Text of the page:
Drug Class: Atypical Antipsychotics
Table of Contents
Saphris (asenapine) is an antipsychotic medication used to treat symptoms conditions such as schizophrenia and bipolar disorder (manic depression) in adults, and for bipolar disorder in younger patients, ages 10–17. It may decrease hallucinations and prevent mood swings. It may also help those who take it to feel less anxious, think more clearly, and take more of an active role in everyday life.
This information is for educational purposes only. Not every known side effect, adverse effect, or drug interaction is in this database. If you have questions about your medicines, talk to your health care provider.
It works by helping change certain chemicals in the brain, which professionals refer to as “neurotransmitters.” It is not yet well-understood why changing these neurochemicals results in symptom relief for the conditions this drug is commonly prescribed for.
How to Take It
Follow the directions for using this medicine provided by your doctor. Continue to take this medicine even if you feel well. Do not miss any doses.
Side effects that may occur while taking this medicine include:
- weight gain
- excessive tiredness
- dry mouth
- stomach pain
- change in taste
Contact your doctor immediately if you experience:
Warnings & Precautions
- Let your doctor know if you have a family history of diabetes. Your blood sugar may be elevated while taking this medication, even if you do not already have diabetes.
- Stop taking Saphris and call your doctor immediately if you have high fever, irregular heartbeats, tremors, rigid muscles, twitching, confusion, uncontrollable movements of the eyes, face, arms or legs, or sweating. This medicine can cause serious neurologic problems.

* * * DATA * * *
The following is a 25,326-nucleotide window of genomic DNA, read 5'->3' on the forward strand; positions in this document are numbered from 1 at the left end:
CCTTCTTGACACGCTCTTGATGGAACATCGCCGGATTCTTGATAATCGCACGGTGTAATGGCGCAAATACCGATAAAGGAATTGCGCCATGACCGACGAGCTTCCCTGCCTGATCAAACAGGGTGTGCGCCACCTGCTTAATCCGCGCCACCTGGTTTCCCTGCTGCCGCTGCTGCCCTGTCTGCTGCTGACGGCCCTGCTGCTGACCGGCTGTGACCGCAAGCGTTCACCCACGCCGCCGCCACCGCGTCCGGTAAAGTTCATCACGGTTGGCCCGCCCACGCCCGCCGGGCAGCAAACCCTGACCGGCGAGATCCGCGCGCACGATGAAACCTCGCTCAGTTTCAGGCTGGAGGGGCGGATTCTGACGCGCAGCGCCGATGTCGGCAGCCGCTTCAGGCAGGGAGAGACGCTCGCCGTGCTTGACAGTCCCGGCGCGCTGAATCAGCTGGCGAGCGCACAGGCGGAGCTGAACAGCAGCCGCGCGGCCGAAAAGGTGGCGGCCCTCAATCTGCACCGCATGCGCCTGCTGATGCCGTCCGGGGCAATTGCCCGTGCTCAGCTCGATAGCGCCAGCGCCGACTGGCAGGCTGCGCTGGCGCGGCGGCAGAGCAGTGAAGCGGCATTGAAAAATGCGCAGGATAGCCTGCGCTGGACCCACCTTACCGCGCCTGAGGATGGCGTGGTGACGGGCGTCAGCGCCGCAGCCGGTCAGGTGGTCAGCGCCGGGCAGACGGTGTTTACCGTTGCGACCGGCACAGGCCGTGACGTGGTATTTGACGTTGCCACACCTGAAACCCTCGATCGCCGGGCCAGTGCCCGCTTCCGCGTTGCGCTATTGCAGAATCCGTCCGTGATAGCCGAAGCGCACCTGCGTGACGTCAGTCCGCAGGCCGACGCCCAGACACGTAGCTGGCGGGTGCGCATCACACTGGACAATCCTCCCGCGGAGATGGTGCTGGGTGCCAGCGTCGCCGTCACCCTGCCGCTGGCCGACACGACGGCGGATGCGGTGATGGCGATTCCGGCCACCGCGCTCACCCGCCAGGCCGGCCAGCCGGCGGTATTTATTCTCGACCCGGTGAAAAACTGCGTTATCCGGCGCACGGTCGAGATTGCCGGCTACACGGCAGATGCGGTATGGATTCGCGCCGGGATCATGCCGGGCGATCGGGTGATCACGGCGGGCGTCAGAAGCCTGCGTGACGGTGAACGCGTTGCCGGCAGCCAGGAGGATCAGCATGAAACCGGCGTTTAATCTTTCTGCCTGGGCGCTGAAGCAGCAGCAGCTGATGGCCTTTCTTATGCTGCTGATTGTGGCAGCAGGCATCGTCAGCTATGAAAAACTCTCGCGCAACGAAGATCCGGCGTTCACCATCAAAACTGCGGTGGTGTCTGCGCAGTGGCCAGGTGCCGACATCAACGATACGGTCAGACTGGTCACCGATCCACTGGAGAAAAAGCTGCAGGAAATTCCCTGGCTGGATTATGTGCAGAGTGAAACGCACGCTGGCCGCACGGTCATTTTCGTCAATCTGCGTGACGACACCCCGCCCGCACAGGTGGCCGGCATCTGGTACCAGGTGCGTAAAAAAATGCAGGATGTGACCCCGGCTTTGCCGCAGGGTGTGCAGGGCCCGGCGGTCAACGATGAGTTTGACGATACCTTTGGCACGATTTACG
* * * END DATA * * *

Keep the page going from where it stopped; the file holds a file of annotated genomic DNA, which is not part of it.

- If you are allergic to asenapine or any other medications, let your doctor know.
- It may be harder to cool your body down while you are taking this medication. You should drink plenty of water, dress lightly when the weather is hot, avoid a lot of exercise, and stay inside as much as possible.
- Tell your doctor if you have seizures or epilepsy, low white blood cell count, a personal history of Long QT syndrome, Parkinson’s disease, liver or heart disease, or a history of breast cancer.
- Consult with a doctor before administering this medication to any person younger than 18-years-old.
- For an overdose, seek medical attention immediately. For non-emergencies, contact your local or regional poison control center at 1-800-222-1222.
Before taking any new medicine, either prescription or over-the-counter, check with your doctor or pharmacist. This includes supplements and herbal products.
Dosage & Missed Dose
Follow the instructions on your prescription label carefully. It is available in the form of a sublingual tablet, that should dissolve under the tongue. Generally it is taken 2x/day. After the tablet dissolves in your mouth, do not drink or eat anything for 10 minutes.
If you skip a dose, take your next dose as soon as you remember. If it is time for your next dose, skip the missed dose and go back to your regular schedule. Do not double doses or take extra medicine to make up for the missed dose.
Keep this medication in the container it came in, tightly closed, and out of reach of children. Store it at room temperature and away from excess heat and moisture (preferably not in the bathroom). Throw away any medication that is outdated or no longer needed.
If you are pregnant, or plan to become pregnant, let your doctor know immediately. If taken during the last months of pregnancy, Saphris could cause problems in newborn babies.
For more information, talk to your doctor, pharmacist or health care provider, or you can visit this website, https://www.nlm.nih.gov/medlineplus/druginfo/meds/a610015.html for additional information from the manufacturer of this drug.